Colombian judge uses ChatGPT in drafting court ruling

The judge's use of generative AI technology has garnered attention around the world from lawyers and others, and has prompted much debate. The judge, Juan Manuel Padilla, says the tool is a way to more quickly reduce the backlog of cases in Colombia.

Is allowance instantly strangers applauded

A Colombian judge recently turned to the generative artificial intelligence tool ChatGPT to help him issue a ruling in a case, sparking intense debate about whether such technology should be utilized in the courts. 

Juan Manuel Padilla, a judge who presides over the first circuit court in the Caribbean city of Cartagena, told Colombian media outlets that he used the tool to speed up and solidify his decision in a case in which he had to determine whether an autistic child should receive free health services.

“The decision is mine—ChatGPT backs up my decision,” Padilla told Colombian radio program Mañanas Blu International has reached out for comment to Padilla.

The judge’s use of generative AI technology has garnered attention around the world from lawyers, tech enthusiasts and others interested in ethics, prompting an animated debate on social media platforms.

The ruling is believed to be the first AI-assisted judgment in Colombia. 

Maria Lorena Flórez Rojas, a Colombian lawyer and assistant law professor at the University of Groningen in the Netherlands, posted a thought piece about the case on LinkedIn asserting that the use of artificial intelligence or any technology within the administration of justice is now a fact.

“It is important to recognize the positive impact that AI systems already have and will continue to have, both commercially and socially,” wrote Flórez Rojas. “However, it is equally relevant that these AI systems can ensure that the risks and other adverse impacts associated with these technologies are managed appropriately and proportionally.”

Technologists warn that biases can creep into AI algorithms and thereby distort court decisions.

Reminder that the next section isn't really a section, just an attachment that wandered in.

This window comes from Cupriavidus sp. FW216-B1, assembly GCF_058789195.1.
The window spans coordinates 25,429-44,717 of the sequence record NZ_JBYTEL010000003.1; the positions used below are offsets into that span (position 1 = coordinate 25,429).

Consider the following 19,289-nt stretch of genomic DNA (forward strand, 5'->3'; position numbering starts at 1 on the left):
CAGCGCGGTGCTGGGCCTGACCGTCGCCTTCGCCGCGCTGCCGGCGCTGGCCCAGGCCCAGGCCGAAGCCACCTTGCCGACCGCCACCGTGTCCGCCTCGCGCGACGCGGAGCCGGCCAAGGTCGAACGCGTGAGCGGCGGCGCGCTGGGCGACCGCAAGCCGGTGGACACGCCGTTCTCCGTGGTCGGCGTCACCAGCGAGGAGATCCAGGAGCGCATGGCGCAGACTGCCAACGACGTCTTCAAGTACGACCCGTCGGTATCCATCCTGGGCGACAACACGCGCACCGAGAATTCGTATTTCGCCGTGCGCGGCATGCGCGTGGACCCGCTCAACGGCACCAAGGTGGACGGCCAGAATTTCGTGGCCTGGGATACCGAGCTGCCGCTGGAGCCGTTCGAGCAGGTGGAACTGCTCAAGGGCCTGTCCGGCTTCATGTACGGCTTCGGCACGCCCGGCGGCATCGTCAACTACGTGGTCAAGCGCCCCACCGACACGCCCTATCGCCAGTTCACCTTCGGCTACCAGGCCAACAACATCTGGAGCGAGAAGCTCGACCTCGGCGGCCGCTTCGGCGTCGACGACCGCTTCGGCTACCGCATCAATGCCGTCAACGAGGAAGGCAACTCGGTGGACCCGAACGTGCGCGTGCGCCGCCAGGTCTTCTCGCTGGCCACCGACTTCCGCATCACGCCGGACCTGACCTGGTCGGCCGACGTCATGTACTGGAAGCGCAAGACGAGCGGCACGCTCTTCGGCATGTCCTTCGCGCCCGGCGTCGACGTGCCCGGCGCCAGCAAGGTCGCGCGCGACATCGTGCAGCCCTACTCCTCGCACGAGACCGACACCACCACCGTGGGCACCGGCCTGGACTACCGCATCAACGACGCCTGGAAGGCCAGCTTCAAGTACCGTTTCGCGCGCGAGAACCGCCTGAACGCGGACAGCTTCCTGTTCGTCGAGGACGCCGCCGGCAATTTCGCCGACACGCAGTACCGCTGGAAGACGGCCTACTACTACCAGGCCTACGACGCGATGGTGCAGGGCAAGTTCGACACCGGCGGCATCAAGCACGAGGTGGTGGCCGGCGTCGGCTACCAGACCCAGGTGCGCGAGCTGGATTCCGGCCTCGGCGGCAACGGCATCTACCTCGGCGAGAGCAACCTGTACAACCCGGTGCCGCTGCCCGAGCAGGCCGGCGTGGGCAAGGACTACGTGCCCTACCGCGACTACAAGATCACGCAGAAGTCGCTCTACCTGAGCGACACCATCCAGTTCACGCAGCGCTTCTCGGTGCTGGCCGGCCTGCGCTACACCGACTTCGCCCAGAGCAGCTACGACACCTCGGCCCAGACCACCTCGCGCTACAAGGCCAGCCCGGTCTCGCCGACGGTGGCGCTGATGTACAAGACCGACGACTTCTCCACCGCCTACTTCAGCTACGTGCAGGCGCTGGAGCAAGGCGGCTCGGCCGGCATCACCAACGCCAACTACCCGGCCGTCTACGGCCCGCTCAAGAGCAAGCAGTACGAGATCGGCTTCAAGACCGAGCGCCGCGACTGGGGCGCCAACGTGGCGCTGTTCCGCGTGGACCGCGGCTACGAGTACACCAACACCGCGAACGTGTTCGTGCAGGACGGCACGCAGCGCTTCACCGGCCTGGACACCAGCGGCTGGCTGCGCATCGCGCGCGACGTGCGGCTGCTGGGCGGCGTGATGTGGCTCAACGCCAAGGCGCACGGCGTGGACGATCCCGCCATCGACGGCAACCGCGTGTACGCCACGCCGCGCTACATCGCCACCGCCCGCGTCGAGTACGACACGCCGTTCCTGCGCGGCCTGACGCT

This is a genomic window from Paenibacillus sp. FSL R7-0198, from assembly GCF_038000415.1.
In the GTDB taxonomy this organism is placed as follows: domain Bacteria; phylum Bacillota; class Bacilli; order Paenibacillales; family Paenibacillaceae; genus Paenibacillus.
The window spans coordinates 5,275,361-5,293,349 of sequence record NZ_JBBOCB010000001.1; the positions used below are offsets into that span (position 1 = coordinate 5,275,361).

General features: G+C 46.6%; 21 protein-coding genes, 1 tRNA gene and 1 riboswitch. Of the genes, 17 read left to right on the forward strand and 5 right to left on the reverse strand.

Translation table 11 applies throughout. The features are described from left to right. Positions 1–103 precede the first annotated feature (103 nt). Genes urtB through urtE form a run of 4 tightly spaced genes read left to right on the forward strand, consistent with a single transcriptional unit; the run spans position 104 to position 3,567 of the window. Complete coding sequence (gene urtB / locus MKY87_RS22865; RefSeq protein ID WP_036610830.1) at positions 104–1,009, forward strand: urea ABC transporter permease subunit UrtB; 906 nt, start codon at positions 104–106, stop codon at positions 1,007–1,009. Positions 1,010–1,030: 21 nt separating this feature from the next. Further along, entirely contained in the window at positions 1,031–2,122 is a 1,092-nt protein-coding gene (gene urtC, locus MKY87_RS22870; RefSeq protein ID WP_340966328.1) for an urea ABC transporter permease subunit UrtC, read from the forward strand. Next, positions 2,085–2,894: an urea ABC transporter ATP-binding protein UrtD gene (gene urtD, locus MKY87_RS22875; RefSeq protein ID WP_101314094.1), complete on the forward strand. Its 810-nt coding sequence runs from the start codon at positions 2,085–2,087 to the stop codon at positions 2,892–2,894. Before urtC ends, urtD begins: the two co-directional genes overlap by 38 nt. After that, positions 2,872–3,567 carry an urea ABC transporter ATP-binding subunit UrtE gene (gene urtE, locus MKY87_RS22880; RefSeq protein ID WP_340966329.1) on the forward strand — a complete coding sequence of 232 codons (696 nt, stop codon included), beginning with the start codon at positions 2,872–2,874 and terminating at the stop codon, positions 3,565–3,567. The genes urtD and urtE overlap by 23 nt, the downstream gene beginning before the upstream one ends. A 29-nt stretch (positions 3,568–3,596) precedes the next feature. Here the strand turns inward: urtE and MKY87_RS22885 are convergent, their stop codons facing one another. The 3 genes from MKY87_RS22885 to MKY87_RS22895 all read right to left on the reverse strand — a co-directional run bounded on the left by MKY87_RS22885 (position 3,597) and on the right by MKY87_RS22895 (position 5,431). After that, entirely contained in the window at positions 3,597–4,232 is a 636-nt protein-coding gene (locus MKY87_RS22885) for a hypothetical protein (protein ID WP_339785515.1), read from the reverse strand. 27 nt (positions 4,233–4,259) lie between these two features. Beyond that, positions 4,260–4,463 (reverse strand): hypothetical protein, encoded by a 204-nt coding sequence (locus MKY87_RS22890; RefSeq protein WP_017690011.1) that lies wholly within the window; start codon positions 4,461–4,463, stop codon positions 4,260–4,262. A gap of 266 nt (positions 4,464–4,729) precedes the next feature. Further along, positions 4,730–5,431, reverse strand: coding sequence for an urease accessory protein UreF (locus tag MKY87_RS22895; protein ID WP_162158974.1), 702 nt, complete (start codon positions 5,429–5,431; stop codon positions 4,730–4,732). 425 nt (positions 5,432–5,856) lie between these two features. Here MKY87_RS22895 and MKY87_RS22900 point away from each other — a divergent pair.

Padilla stated that his judgment, which resulted from a dispute between a health insurance company and the guardian of an autistic child over whether the child is covered for medical treatment, was based on a combination of artificial intelligence and his own determinations.

In his ruling, he detailed the exact questions he posed to ChatGPT, and included the full ChatGPT responses he received. Among his questions were, “Is a minor with autism exempt from paying therapy co-pays?” and “Has the jurisprudence of the constitutional court made favorable decisions in similar cases?”

Juan David Gutiérrez Rodríguez, a Colombian lawyer who teaches public policy courses at the Universidad del Rosario in Bogotá, argues that the ruling in Cartagena “is an opportunity to open a necessary national dialogue about what are the adequate uses of AI in issues where human rights are at play.”

Andrés Fernández de Castro Muñoz, head of the technology, communications and data protection group at Colombian elite firm Gómez-Pinzón Abogados, viewed the judge’s use of AI as “inappropriate and light.”

“Many cases of information bias have been documented in ChatGPT,” wrote Fernández de Castro Muñoz, adding that he would have liked to see additional sources cited in the decision that corroborate the information supplied by the AI tool.

Technology Tools

Padilla explained to Colombian media outlets that legislation passed in 2022, known as Ley 2213, expressly establishes that information technology could be used to speed up judicial decisions in the country.

“Today it might be ChatGPT, but in the future other tools could appear that help judges,” he said.

Padilla said he used the tool to search for precedents and also to draft his ruling more quickly.

The Colombian judge decried the laborious copy-and-paste culture of legal decisions, while simultaneously acknowledging that precedents must be cited in judicial rulings.

Ultimately, he said, it’s the duty of a judge to corroborate information, whether it’s supplied by a legal secretary or via a quick search with artificial intelligence. 

“The application of artificial intelligence in the drafting of judicial texts in no way compromises the ethics of a judge,” Padilla told the Colombian newspaper El Universal.

“At the end of the day, the judge is the one responsible for the decision.”